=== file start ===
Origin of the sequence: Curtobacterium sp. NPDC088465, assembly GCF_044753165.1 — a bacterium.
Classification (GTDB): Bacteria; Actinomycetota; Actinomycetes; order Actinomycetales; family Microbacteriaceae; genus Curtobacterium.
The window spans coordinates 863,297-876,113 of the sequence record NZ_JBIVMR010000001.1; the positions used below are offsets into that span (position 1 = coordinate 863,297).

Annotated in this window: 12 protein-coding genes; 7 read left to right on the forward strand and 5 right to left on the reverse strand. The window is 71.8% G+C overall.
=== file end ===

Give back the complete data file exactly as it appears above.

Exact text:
Origin of the sequence: Curtobacterium sp. NPDC088465, assembly GCF_044753165.1 — a bacterium.
Classification (GTDB): Bacteria; Actinomycetota; Actinomycetes; order Actinomycetales; family Microbacteriaceae; genus Curtobacterium.
The window spans coordinates 863,297-876,113 of the sequence record NZ_JBIVMR010000001.1; the positions used below are offsets into that span (position 1 = coordinate 863,297).

Annotated in this window: 12 protein-coding genes; 7 read left to right on the forward strand and 5 right to left on the reverse strand. The window is 71.8% G+C overall.